The two-diode Baker clamp circuit is shown in the figure from Baker's patent and in many other publications.[9] The feedback diode (D1) between the collector and the input limits the collector voltage to approximately VBE by diverting the excessive input current through the collector to ground.[13] An additional silicon diode is connected in series with the base terminal to raise the effective input voltage; the clamp diode in the collector–base feedback is sometimes made from germanium to minimize the voltage drop across it.[6] The base diode allows a Si diode clamp to be used with a Si transistor and keeps VCE around a diode drop and much greater than VCE(sat). Unfortunately, it turns off and creates a high-impedance return path when trying to turn the transistor off. Although the base charge has been minimized, it is now more difficult to draw charge out of the base.

A second base diode connected antiparallel to the base diode (D2 in Baker's schematic) will provide a low-impedance return path for removing stored base charge in the transistor. This three-diode circuit is still referred to as a Baker clamp by some sources,[14] while others only call the two-diode circuit a Baker clamp.[15]

A simple alternative to the Baker clamp is a single low-voltage diode from the collector to the base. To work well, the forward drop of the diode must be less than the base–emitter drop, so low-voltage-drop germanium and Schottky diodes can be used with silicon transistors (the forward voltage drop of a Schottky diode is much less than the VBE bias voltage of a silicon transistor and it switches rapidly). An alternative diode clamp circuit connects the diode to a junction of two base-bias resistors.[9] The contemporary solution is to integrate the combination of a Schottky diode and transistor into one Schottky transistor. Some sources also refer to this configuration as a Baker clamp.[16]

Baker clamps are also used in power applications, and the choice of diodes is a significant design issue.[17]

One drawback of the Baker clamp is its increased low voltage-output level (as in a Darlington transistor). In logic circuits, it decreases the noise immunity; in power applications, it increases the dissipated power.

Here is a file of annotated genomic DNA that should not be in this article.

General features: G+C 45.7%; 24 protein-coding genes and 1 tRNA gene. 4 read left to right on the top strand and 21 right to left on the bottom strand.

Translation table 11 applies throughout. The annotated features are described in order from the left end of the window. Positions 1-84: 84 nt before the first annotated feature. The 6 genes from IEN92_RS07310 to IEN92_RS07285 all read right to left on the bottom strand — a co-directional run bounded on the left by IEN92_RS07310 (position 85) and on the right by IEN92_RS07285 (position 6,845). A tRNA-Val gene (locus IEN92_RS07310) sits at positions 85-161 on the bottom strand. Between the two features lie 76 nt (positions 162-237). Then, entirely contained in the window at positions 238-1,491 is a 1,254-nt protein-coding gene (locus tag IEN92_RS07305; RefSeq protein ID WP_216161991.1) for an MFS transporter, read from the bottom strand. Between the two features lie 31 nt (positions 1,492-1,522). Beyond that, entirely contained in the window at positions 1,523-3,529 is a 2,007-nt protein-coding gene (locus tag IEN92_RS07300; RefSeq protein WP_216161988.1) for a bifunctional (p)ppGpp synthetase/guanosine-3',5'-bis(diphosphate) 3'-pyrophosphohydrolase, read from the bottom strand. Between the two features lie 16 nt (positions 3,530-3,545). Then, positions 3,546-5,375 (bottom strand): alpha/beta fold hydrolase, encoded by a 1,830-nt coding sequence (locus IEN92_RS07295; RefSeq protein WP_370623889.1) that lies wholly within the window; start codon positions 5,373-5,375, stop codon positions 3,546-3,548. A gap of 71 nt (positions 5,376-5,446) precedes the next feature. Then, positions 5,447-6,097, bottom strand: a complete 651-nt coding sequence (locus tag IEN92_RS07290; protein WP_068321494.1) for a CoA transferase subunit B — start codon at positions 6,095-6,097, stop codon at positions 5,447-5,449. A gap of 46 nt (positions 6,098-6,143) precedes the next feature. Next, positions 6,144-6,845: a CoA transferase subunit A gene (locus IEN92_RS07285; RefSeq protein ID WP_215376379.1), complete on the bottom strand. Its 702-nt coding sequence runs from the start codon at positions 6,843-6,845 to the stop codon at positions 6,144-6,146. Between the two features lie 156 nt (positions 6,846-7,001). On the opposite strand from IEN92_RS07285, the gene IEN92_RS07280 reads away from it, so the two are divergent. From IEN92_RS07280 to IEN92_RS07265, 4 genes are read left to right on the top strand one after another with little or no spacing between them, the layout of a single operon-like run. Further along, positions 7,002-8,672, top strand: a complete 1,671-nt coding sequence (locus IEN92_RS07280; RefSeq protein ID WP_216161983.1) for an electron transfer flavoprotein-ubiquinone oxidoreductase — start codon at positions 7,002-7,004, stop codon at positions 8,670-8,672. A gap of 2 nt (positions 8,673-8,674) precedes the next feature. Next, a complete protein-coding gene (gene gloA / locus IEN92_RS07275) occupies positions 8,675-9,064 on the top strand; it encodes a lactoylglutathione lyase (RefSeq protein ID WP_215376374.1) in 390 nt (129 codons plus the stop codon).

See also[edit]

References[edit]

  1. ^ Simon S. Ang (1995). Power-switching Converters. Marcel Dekker. p. 340. ISBN 978-0-8247-9630-3. 
  2. ^ R. H. Baker (1956), "Maximum Efficiency Switching Circuits", MIT Lincoln Laboratory Report TR-110 
  3. ^ a b Richard F. Shea, ed. (1957). Transistor circuit engineering. Wiley. p. 322. 
  4. ^ Ernst Bleuler (1964). Methods of Experimental Physics Vol. 2: Electronic Methods. Academic Press. ISBN 978-0-12-475902-2. 
  5. ^ William D. Roehr and Darrell Thorpe (editors) (1963). Switching transistor handbook. Motorola Semiconductor Products. p. 32. 
  6. ^ a b US 3010031, Baker, Richard H., "Symmetrical Back-Clamped Transistor Switching Circuit", published October 24, 1956, issued November 21, 1961 
  7. ^ Kyttälä, Teemu (2008), Solid State Guitar Amplifiers, p. 128, Although invention of the Baker Clamp circuit is credited to Richard H. Baker (US Patent 3,010,031) it was already common knowledge in 1953 and described in transistor introductory papers that were written by Richard F. Shea. 
  8. ^ Shea, Richard F., ed. (1953), Principles of Transistor Circuits, New York: Wiley ; also published by Chapman & Hall, London
  9. ^ a b c d Department of the Army (1963) [1959], Basic Theory and Application of Transistors; Technical Manual 11-690, Dover, pp. 195–199 
  10. ^ The transistor collector current will be IC = βIB; whatever does not come from the load will come from the saturation clamp supply.
  11. ^ ln(1−0.9)=−2.302585
  12. ^ ln(1−0.63)=−0.99425
  13. ^ Neil Chadderton and Dino Rosaldi (May 1996). "High Frequency DC-DC Conversion using High Current Bipolar Transistors: 400kHz Operation with Optimised Geometry Devices" (PDF). Zetex. Archived from the original (PDF) on 2009-12-22. 
  14. ^ Roehr, William D., ed. (2001), Rectifier Applications Manual: Reference Manual and Design Guide (PDF) (revision 2 ed.), ON Semiconductor  Pages 175–176 describe a 3-diode "Baker clamp".
  15. ^ Harry E. Thomas (1968). Handbook of transistors, semiconductors, instruments, and microelectronics. Prentice-Hall. p. 228. 
  16. ^ Paul Horowitz and Winfield Hill (1989), The Art of Electronics (Second ed.), Cambridge University Press, p. 908, ISBN 978-0-521-37095-0 
  17. ^ Pressman, Abraham I. (1998), Switching Power Supply Design (2nd ed.), McGraw-Hill, pp. 328–330, ISBN 0-07-052236-7